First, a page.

The Turkish Republic is a secular country with a Muslim majority. Less than 1 percent of its population consists of non-Muslims. Even though Turkey has been a multiparty democracy since the 1950s, the Turkish Armed Forces (TAF) has traditionally enjoyed a very influential position in Turkish politics. The TAF has proven highly protective of Turkey’s secular identity and has intervened in Turkish politics multiple times to block Islamist influence. Despite its thoroughly secular founding principles, however, the TAF routinely employs religious rituals and symbols to increase troop morale, similar to its predecessor, the Ottoman military. Historically, the role and function of religion in the TAF has undergone significant changes, often in response to changing political environments.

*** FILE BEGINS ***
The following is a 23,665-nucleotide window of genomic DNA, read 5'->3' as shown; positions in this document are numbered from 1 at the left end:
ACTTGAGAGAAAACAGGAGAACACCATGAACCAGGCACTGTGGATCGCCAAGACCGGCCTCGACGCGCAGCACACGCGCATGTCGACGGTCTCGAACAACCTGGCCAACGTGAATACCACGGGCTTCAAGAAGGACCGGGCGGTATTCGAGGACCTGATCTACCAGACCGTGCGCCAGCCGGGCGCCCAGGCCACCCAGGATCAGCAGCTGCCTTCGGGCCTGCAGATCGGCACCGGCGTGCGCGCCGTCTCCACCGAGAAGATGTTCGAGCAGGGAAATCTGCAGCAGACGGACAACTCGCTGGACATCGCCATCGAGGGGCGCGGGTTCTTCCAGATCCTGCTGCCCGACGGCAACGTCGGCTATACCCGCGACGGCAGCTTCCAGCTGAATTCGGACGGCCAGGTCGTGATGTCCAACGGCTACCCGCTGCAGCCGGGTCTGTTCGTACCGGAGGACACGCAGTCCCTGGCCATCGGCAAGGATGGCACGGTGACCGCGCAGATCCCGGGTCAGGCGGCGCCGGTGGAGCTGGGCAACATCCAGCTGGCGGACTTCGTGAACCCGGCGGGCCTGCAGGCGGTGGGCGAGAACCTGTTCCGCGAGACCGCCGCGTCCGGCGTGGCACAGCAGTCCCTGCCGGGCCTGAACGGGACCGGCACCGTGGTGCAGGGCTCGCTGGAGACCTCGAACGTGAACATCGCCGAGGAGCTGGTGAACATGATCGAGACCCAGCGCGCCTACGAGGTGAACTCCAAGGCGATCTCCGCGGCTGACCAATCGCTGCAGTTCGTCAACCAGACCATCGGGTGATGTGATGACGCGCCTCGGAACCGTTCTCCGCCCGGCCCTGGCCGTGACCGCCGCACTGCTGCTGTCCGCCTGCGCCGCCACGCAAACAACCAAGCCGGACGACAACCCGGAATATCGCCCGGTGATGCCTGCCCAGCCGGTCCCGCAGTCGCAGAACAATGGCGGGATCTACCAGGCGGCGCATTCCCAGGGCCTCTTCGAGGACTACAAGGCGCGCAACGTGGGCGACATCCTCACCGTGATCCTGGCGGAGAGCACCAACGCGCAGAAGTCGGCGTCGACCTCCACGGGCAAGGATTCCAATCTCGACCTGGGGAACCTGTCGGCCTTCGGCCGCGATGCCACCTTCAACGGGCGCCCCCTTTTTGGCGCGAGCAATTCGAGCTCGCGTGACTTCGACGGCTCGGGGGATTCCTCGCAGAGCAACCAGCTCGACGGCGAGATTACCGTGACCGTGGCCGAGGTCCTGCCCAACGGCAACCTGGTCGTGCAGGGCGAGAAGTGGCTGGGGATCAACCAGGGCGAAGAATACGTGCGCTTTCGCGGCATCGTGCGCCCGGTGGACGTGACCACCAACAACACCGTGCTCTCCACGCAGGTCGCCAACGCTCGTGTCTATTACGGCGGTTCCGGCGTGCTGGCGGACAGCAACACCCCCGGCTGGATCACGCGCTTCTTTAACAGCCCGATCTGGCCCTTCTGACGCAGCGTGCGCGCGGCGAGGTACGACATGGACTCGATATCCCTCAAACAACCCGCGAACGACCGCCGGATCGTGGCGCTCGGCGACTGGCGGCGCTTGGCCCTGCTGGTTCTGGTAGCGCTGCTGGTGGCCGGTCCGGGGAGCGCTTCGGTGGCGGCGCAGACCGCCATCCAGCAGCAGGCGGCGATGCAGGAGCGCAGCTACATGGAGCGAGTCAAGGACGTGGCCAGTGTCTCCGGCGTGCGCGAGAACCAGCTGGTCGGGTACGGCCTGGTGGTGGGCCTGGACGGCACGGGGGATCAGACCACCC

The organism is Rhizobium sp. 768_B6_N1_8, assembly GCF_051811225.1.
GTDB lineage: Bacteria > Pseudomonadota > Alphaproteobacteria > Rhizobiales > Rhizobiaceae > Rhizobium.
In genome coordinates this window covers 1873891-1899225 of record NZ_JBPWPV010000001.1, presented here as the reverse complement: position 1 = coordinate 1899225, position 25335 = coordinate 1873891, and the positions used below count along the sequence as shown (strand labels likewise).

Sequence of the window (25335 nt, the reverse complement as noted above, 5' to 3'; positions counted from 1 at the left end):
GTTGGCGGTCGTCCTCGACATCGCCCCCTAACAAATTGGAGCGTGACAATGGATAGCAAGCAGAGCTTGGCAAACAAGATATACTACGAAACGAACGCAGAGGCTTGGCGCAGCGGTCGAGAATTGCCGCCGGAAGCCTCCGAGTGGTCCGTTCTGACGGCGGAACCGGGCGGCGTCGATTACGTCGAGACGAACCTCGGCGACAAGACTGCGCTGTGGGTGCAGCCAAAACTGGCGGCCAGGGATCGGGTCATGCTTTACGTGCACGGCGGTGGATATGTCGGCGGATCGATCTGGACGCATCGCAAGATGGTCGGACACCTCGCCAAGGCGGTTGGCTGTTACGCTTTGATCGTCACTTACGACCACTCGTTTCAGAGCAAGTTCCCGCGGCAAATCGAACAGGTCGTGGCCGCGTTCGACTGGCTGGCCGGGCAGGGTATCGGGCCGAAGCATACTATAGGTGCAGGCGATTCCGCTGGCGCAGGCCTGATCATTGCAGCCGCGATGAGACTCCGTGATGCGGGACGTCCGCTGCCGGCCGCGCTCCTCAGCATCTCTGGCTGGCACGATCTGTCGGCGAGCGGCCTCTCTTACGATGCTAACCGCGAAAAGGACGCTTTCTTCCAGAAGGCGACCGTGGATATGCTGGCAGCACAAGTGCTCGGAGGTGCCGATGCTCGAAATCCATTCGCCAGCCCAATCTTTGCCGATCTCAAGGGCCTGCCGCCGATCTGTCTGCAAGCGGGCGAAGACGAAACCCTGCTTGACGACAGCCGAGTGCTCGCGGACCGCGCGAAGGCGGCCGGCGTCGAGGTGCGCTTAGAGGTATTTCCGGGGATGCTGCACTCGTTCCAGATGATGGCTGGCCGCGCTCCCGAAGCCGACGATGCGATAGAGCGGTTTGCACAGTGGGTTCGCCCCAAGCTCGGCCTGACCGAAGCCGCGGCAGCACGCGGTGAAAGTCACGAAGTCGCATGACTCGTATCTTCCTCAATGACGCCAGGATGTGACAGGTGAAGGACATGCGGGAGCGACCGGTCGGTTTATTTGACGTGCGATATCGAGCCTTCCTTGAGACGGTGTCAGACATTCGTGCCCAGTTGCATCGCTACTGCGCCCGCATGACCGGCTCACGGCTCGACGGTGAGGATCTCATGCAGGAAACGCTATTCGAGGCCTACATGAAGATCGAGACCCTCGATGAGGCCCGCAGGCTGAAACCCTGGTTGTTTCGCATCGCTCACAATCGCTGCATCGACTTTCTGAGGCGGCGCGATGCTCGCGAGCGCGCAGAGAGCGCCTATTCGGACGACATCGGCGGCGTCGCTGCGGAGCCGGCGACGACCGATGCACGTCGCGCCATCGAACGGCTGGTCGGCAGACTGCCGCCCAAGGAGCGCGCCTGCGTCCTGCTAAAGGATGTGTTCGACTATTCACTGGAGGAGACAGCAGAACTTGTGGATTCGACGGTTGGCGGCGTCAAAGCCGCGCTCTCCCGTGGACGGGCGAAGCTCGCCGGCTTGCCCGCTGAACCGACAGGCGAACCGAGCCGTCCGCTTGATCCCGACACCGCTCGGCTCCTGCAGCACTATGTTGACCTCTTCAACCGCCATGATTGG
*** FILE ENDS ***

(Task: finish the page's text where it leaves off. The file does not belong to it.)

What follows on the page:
This chapter sketches some of the contrasting tendencies that coexist in the TAF. We argue that Islamic symbols and practices in the contemporary military originated during the Ottoman Empire, where they played a central role. Its successor, the Turkish Republic, redefined the space allotted to Islam and chose to maintain an ambiguous relationship with religion. The Republic adopted a strict form of secularism that required the removal of Islam from the new military’s official training and institutional structure. Unlike the Ottoman military, the TAF does not retain official chaplains, and it confines the religious practices of troops to the private sphere. At the same time, the TAF routinely employs religious symbols and concepts to boost the combat morale of its soldiers. These include Islamic concepts, such as shahid (martyrdom) and ghazi (war veteran), which date back to the Ottoman Empire. Islamic symbols are also freely used when they are considered useful for enhancing social cohesion. Finally, the TAF treats its religious staff as temporary, creating their positions in an ad hoc manner for the duration of military campaigns. This further signifies the subordination of religion to the TAF’s secular principles.